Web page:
Oooh automatic free friends!

  11. Martin says:

    You are being far too dismissive about the potential liability. If someone’s child is paralyzed from the neck down and requires an iron lung for the rest of his life that costs $1,000 a week, the last thing that kid’s parents will be worried about is “social costs”.

    How much “social cost” would you incur by simply saying, “Hey, let’s all sign this waiver.”

    I am troubled by your assumption that only unfriendly people file lawsuits. That’s a good way to ensure that if anything bad happens, it will cost everyone dearly, both financially and socially.

  12. Prasanth says:

    You Americans!! Can’t you guys live without thinking of liability and law suits? And Johanna, come on, get a life !! Trent, its awesome that you have this arrangement. I grew up in an environment similar to this. That i enjoyed my childhood is an an understatement !!

  13. Marc says:

    Great post, my parents actually had a very similar arrangement when I was a child. The only difference was we had the playset but let the neighbours use it as they liked.

    Eventually the neighbours put up a fence because they had a pool installed, of course they were very generous in letting us use the pool (supervised, somehow, of course).

    It’s unfortunate that this kind of sharing/generosity might not happen because of legal concerns. They are legitimate since you never really know who can turn on you, but it’s a sad commentary on the obstacles to create a real community that exist these days. In my experience it was not an issue though, although fortuntely nobody was ever really hurt.

  14. Joe says:

    It’s all fun and games until someone gets hurt. It’s more important to protect your hard-won assets than try to play nice with the neighbors. If you have this kind of arrangement, you should consider an umbrella policy. Personally, I wouldn’t gamble my house on the kindness of injured strangers. Recently, I had to put my foot down when our new neighbors started dropping hints about our treehouse, pool, and halfcourt.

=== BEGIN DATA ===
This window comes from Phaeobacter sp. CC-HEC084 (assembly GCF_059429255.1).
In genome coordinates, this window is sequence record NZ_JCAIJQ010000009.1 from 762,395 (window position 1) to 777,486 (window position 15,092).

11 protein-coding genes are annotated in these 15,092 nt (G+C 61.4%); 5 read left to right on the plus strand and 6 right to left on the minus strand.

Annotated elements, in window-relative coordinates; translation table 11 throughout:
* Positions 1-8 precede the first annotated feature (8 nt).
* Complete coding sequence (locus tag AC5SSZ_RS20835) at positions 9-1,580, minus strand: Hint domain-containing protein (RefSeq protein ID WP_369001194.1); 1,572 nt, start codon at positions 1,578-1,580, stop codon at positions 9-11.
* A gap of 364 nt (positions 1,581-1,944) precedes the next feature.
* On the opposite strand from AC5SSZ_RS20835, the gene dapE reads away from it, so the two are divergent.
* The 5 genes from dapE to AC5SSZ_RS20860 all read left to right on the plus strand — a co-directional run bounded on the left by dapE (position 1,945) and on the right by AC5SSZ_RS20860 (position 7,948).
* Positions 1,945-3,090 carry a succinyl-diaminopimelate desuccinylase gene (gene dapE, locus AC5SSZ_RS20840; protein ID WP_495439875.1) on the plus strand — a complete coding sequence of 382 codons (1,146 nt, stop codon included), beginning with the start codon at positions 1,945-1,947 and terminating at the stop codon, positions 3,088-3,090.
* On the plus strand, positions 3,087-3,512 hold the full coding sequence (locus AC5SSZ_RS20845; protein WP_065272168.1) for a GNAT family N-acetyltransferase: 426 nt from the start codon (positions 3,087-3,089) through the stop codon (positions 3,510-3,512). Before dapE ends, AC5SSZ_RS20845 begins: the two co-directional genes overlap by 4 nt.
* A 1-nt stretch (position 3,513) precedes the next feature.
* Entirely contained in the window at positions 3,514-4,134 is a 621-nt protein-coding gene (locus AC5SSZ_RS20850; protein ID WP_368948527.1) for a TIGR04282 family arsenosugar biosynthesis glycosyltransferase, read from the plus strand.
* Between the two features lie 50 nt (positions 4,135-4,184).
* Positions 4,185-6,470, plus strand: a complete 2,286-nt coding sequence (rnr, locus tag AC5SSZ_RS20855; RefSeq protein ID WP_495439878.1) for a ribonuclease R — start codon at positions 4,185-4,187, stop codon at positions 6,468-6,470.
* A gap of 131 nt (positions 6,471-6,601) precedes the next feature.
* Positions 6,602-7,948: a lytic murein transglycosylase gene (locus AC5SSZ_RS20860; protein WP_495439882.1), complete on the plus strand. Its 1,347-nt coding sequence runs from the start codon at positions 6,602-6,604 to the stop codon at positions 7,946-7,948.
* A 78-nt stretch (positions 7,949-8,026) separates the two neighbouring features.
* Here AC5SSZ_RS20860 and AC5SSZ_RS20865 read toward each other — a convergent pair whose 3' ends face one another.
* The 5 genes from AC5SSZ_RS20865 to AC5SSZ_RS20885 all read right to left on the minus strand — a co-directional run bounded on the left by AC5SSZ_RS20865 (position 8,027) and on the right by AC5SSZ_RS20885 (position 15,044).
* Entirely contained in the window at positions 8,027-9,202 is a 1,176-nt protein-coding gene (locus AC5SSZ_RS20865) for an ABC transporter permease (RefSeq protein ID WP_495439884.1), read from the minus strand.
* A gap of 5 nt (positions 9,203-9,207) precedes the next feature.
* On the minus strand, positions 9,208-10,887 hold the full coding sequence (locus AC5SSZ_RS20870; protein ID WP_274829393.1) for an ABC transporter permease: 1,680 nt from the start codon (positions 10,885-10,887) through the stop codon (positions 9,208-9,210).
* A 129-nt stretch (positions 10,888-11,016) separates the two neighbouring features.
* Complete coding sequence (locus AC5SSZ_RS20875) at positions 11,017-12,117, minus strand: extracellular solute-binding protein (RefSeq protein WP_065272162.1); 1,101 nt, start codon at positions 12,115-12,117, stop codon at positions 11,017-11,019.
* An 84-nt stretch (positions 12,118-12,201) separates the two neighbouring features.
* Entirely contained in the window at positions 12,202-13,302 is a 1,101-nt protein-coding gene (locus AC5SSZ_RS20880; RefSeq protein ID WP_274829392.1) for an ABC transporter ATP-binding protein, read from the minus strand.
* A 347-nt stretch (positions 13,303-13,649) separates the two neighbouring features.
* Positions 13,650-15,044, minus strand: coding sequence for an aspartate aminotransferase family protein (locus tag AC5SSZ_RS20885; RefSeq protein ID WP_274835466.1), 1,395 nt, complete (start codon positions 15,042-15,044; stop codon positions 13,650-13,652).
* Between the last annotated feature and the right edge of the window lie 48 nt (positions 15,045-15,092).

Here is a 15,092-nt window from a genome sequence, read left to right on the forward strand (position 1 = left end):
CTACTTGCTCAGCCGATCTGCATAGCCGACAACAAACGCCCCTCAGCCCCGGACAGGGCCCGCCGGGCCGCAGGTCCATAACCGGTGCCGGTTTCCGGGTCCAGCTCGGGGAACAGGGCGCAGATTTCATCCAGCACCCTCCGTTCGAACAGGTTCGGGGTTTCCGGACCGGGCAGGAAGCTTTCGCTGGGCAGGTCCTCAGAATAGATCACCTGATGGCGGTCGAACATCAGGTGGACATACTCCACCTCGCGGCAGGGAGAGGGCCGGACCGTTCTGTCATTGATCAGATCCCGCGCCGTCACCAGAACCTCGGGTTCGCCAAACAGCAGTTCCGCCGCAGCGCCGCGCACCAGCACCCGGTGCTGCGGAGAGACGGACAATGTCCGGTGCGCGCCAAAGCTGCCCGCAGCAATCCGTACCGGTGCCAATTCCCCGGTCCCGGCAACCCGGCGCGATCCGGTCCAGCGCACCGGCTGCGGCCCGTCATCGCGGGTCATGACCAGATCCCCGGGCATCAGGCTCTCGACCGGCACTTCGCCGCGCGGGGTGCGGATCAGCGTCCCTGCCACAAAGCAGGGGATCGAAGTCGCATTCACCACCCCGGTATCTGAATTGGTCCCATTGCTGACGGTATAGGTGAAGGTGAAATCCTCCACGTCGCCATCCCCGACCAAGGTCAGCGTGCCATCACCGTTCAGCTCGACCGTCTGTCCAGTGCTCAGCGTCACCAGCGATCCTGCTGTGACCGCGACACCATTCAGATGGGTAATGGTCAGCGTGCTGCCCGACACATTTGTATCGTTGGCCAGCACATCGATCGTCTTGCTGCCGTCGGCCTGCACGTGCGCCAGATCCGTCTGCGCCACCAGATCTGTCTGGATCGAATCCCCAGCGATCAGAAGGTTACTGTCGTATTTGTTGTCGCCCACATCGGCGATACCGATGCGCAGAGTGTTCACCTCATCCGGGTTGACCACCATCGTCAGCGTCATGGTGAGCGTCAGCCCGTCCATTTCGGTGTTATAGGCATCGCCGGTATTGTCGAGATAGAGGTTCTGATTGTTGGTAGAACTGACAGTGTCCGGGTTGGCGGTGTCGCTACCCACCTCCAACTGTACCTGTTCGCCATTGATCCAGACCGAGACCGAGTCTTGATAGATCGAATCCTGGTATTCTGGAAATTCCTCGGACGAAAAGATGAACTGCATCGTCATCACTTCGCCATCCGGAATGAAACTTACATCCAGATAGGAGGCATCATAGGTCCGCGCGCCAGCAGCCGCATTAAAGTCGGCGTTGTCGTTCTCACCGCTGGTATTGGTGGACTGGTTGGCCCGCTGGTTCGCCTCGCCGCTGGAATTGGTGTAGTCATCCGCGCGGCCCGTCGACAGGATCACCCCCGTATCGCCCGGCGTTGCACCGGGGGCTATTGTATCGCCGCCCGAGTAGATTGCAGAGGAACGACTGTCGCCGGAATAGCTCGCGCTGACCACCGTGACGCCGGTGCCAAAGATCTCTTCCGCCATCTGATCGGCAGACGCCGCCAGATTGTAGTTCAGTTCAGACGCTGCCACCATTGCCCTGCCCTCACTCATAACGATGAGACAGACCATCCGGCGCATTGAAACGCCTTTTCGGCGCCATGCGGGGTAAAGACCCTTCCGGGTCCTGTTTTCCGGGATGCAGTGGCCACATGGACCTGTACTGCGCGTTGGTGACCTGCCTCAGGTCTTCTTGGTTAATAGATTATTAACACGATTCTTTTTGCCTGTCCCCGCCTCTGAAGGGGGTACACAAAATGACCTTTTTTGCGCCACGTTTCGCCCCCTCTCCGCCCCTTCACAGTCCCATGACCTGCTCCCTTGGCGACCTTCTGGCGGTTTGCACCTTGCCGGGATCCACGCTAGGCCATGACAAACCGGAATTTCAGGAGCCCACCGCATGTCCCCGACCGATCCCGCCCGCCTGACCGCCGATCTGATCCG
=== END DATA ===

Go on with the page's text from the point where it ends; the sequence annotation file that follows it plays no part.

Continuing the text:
15. Jules says:

    We used to live in an area where most of the houses had teensy tiny back yards, and to keep teenagers from tromping through the yards, most of the neighbors put up fences. Our yard, and those of our neighbors on either side of us, were the only ones without a fence, giving us (and our friends) a small football field’s worth of space.

  16. Just a guy... says:

    I know this is off topic, but it makes me laugh at the irony of Trent’s 49 page book on a subject of everything you need to know on one page. Shouldn’t that mean there are 48 blank pages. Just kidding you Trent.

  17. Nik says:

    Given your last entry about haggling… ‘If you can’t afford extravagant playground equipment, why are you bothering buying it at all?’ Why don’t you play with your children yourself instead of leaving them to entertain themselves on the deathtraps that most playground equipment items are?
    That sounds really judgemental and assinine, doesn’t it? That is very much how your statements in the previous entry sounded. Substitute ‘playground equipment’ for do-dads.
    What? You’re building a sense of community? Maybe a bunch of kids being surpised by a few trifles will make a celebration a little more memorable and the kids can continue to bond while laughing at all of the silly little things the woman’s children picked out. There’s nothing wrong with wanting to save a little money in both cases. You expanded your mind to get yourself out of that financial hole you were in, don’t stop now that you are comfortable.

  18. steve in W MA says:

    when I was a kid we all used to romp through each others’ yards and any of us kids felt free to cut across anyone’s property–respectfully.

    There was actually a “trail” that threaded from our street, through two backyards, and two the next street that all the neighborhood kids used.

    My how times seem to have changed!

    Sometimes you just have to accept some risks to form relationships with people and realize everything can’t be “formalized” and protected against.

  19. Dean says:

    How sad that people live in society where they have to worry about being legal liability for play equipment. Socalised medicine will solve that issue for you.

  20. S says:

    @ Dean the communist
    socialized medicine is going to protect you if a kid breaks his neck and dies and the parents sue you for negligence.

  21. getagrip says:

    People worry about liability because even if the person or family doesn’t want to sue you, their insurance company most likely will as a cost recovery measure. Many medical insurance policies now include wording or require you to sign documentation to the effect that you allow them to sue someone in your name to recover costs and damages. So even if the other family didn’t intend to sue and figured their insurance would cover it, there’s a good chance their insurance company would sue you regardless of your neighbors feelings.